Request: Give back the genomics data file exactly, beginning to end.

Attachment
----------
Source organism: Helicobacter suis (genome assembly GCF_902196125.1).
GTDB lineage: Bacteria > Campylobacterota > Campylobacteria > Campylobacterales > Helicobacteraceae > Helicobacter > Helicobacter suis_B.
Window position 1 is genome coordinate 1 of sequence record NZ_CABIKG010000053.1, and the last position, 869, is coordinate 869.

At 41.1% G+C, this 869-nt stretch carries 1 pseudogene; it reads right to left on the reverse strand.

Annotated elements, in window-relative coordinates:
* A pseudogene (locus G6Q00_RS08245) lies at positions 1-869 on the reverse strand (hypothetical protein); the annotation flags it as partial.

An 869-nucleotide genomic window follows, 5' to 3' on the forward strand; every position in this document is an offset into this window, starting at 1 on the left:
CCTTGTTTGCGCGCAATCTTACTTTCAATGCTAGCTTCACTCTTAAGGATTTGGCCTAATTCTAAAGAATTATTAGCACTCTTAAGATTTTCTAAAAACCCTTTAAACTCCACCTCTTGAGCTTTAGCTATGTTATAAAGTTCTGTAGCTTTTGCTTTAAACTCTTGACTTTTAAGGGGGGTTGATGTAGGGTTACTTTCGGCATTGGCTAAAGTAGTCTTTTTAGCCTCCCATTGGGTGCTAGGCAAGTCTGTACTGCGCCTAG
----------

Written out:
Source organism: Helicobacter suis (genome assembly GCF_902196125.1).
GTDB lineage: Bacteria > Campylobacterota > Campylobacteria > Campylobacterales > Helicobacteraceae > Helicobacter > Helicobacter suis_B.
Window position 1 is genome coordinate 1 of sequence record NZ_CABIKG010000053.1, and the last position, 869, is coordinate 869.

At 41.1% G+C, this 869-nt stretch carries 1 pseudogene; it reads right to left on the reverse strand.

Annotated elements, in window-relative coordinates:
* A pseudogene (locus G6Q00_RS08245) lies at positions 1-869 on the reverse strand (hypothetical protein); the annotation flags it as partial.

An 869-nucleotide genomic window follows, 5' to 3' on the forward strand; every position in this document is an offset into this window, starting at 1 on the left:
CCTTGTTTGCGCGCAATCTTACTTTCAATGCTAGCTTCACTCTTAAGGATTTGGCCTAATTCTAAAGAATTATTAGCACTCTTAAGATTTTCTAAAAACCCTTTAAACTCCACCTCTTGAGCTTTAGCTATGTTATAAAGTTCTGTAGCTTTTGCTTTAAACTCTTGACTTTTAAGGGGGGTTGATGTAGGGTTACTTTCGGCATTGGCTAAAGTAGTCTTTTTAGCCTCCCATTGGGTGCTAGGCAAGTCTGTACTGCGCCTAG